‘Where’s the check?’ Restauranteurs blast Cuomo’s New York City indoor dining ban

FILE PHOTO: The spread of coronavirus disease (COVID-19) in Manhattan, New York City
A person serves customers at Oiji, a restaurant in the East Village as new restrictions were announced on bars and restaurants for 10 PM closure, to help fight the spread of the coronavirus disease, on Nov. 13, 2020.
REUTERS/Andrew Kelly/File Photo

Restaurant owners are furious about Governor Andrew Cuomo’s decision Friday to shutdown indoor dining for at least two weeks beginning Monday, arguing that the restrictions will only hurt businesses that are already on the brink.

“Governor Cuomo has destroyed our industry. I have to call my staff and break the news that they don’t have a job come Monday,” said Stratis Morfogen, the director of operations at Brooklyn Chop House in the Financial District and the owner of the soon-to-be-open Brooklyn Dumpling Shop in the East Village. “I’m talking to busboys, dishwashers, wait staff and more to tell them the devastating news that they can’t feed their families.” 

All restaurants in New York City must shut down indoor dining starting on Monday but can continue offering outdoor dining and takeout, Cuomo announced at a Dec. 11 press conference

The change comes amid an increase in COVID-19 cases and surging hospitalization rates. Nearly 20,600 people have tested positive for the virus over the last week — an increase over the 17,300 weekly cases averaged over the last four weeks — and the number of daily hospitalizations has jumped from 71 on Nov. 11 to 180 one month later, according to city data

Cuomo acknowledged that only 1.43 percent of COVID-19 patients catch the virus from indoor dining — while nearly 74 percent of cases come from private gatherings — but said that the city’s density is a cause for concern.

Restauranteurs, however, argued that the restrictions apply unfairly to New York City, which is seeing lower COVID-19 rates than some other regions of the state.

“The infection rate in Westchester is three times the infection rate in Manhattan,” said James Mallios, who owns the manhattan restaurant Amali and Rockaways watering hole Bar Marseille. “I guess in the future tourists will come here to visit our collection of Equinoxes.”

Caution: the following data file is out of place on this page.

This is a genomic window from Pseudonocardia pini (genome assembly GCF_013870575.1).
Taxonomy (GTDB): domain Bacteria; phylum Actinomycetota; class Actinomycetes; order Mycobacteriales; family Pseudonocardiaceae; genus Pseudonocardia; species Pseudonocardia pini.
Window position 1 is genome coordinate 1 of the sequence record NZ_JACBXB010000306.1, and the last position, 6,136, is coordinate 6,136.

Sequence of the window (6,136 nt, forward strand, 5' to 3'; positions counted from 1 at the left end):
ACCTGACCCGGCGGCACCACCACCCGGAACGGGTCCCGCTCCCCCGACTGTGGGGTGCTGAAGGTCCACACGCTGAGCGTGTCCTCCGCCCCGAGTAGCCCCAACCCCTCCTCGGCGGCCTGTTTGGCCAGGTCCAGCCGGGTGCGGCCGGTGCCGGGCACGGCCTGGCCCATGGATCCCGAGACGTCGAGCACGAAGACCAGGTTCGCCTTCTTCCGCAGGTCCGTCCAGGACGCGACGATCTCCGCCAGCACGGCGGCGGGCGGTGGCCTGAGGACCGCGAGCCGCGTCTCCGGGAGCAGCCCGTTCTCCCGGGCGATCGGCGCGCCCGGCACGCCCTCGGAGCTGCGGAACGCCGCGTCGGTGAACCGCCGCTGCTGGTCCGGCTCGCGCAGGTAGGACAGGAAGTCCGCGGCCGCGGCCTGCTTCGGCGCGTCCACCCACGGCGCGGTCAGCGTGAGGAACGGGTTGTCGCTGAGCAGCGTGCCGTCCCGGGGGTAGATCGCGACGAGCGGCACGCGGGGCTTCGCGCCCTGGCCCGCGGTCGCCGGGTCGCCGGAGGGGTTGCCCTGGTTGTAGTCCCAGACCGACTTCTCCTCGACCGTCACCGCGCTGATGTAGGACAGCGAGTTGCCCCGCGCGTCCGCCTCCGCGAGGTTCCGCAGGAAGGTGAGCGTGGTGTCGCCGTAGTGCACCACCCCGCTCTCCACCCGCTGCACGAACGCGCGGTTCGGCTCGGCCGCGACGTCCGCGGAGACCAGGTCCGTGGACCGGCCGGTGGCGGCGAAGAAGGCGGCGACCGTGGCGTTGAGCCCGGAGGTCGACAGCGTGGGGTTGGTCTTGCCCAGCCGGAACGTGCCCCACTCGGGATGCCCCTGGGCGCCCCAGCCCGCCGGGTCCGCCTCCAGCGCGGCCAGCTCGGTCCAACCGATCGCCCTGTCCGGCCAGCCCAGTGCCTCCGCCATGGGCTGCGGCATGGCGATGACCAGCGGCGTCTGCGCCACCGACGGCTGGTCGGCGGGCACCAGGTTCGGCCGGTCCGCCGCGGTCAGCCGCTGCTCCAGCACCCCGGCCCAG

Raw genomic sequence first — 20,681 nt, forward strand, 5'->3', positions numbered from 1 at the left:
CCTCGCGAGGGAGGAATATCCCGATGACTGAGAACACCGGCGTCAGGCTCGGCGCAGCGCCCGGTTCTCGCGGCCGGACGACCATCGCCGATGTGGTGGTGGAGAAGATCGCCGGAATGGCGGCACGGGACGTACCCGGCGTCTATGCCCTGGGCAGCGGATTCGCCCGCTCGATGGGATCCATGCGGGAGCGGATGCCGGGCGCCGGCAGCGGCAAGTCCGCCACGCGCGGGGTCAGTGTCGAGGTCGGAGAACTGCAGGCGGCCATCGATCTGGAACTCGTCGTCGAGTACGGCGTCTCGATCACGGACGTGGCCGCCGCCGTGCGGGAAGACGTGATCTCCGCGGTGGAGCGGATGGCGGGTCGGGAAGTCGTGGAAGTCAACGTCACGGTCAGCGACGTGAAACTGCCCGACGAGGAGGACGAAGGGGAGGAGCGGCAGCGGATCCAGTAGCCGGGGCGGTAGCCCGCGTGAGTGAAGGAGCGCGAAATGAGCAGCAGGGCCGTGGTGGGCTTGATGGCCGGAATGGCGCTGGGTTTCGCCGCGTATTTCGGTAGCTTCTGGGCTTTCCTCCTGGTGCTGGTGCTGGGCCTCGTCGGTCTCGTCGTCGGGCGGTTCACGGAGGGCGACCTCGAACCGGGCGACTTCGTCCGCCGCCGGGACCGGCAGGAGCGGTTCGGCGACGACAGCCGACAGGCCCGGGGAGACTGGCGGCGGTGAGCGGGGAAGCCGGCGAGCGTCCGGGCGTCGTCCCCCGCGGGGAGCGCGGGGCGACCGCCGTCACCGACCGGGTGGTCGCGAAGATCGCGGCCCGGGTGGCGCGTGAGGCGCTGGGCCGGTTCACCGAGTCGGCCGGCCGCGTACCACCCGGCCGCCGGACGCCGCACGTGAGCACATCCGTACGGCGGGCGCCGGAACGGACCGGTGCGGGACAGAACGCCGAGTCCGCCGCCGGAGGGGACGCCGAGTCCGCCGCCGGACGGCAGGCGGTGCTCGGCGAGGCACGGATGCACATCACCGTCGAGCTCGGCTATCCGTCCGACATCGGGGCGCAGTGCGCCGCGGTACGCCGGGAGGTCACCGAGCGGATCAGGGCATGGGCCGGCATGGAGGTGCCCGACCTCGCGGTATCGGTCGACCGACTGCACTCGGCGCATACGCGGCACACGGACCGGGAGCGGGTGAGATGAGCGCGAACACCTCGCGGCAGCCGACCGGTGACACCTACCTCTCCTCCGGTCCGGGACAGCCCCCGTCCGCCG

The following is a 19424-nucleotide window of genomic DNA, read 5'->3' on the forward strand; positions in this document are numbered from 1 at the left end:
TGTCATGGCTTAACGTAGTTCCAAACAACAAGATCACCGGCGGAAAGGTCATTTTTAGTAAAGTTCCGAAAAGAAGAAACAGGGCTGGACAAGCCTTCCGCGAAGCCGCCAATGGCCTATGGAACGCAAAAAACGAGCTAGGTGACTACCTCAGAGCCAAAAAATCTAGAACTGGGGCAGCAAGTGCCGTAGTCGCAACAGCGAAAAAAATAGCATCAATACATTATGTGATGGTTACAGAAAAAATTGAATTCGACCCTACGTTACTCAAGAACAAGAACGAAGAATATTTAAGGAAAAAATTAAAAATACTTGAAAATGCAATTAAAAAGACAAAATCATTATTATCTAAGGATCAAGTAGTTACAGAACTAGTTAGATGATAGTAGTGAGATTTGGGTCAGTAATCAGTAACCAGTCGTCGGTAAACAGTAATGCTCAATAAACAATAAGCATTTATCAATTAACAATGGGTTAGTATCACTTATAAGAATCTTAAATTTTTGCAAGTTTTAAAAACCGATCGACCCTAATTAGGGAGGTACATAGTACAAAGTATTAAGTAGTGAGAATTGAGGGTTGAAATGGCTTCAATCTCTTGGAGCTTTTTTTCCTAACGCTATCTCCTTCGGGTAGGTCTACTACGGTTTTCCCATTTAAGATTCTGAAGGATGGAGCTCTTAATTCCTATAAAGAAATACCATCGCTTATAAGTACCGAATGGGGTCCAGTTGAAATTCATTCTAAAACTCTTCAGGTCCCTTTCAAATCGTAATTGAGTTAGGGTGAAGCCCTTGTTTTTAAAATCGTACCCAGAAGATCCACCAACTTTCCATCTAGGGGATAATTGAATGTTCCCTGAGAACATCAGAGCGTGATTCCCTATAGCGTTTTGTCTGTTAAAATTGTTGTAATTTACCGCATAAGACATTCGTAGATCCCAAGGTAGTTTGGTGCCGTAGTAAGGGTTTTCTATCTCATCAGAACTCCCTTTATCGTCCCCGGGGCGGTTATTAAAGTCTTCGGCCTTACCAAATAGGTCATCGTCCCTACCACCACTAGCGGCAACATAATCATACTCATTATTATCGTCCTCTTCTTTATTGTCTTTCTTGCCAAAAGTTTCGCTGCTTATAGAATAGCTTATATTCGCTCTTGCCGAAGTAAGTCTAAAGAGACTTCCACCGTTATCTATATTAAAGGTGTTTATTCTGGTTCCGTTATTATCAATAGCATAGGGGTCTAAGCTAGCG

Though many restaurant owners understood the need to take precautions, they also claimed that the state’s uneven and ever-changing guidelines make it hard for them to plan ahead.

To counter the negative repercussions of the indoor dining ban, many restaurant leaders argued that the state should at least provide some sort of relief for small businesses.

“Where’s the check? What are they going to do to support these small businesses?” Morfogen said. I have to reduce my staff by 70 percent now. Our governor has literally left us out in the cold.”

The least the governor could do is ease some of the existing restrictions, one business leader argued.

“With Monday’s closure of indoor dining in NYC the state should immediately allow outdoor dining and ‘alcohol to go’ to continue past 10PM again,” tweeted Andrew Rigie, the executive director of the New York City Hospitality Alliance. “Outdoor dining used to be permitted until 11pm and alcohol to go even later.”

However, some restaurant owners said they understood the new regulation and thanked the governor for prioritizing the safety of New Yorkers over businesses.

“Although it is certainly affecting our business really badly, we respect the measured decision of the state,” said Mathias Van Leyden, the owner of Loulou Restaurant & Speakeasy in Chelsea. “This is hopefully the last few months before the vaccine is available for everyone and life can resume more normally.  We’re ready to face any challenges and are optimistic about the future.”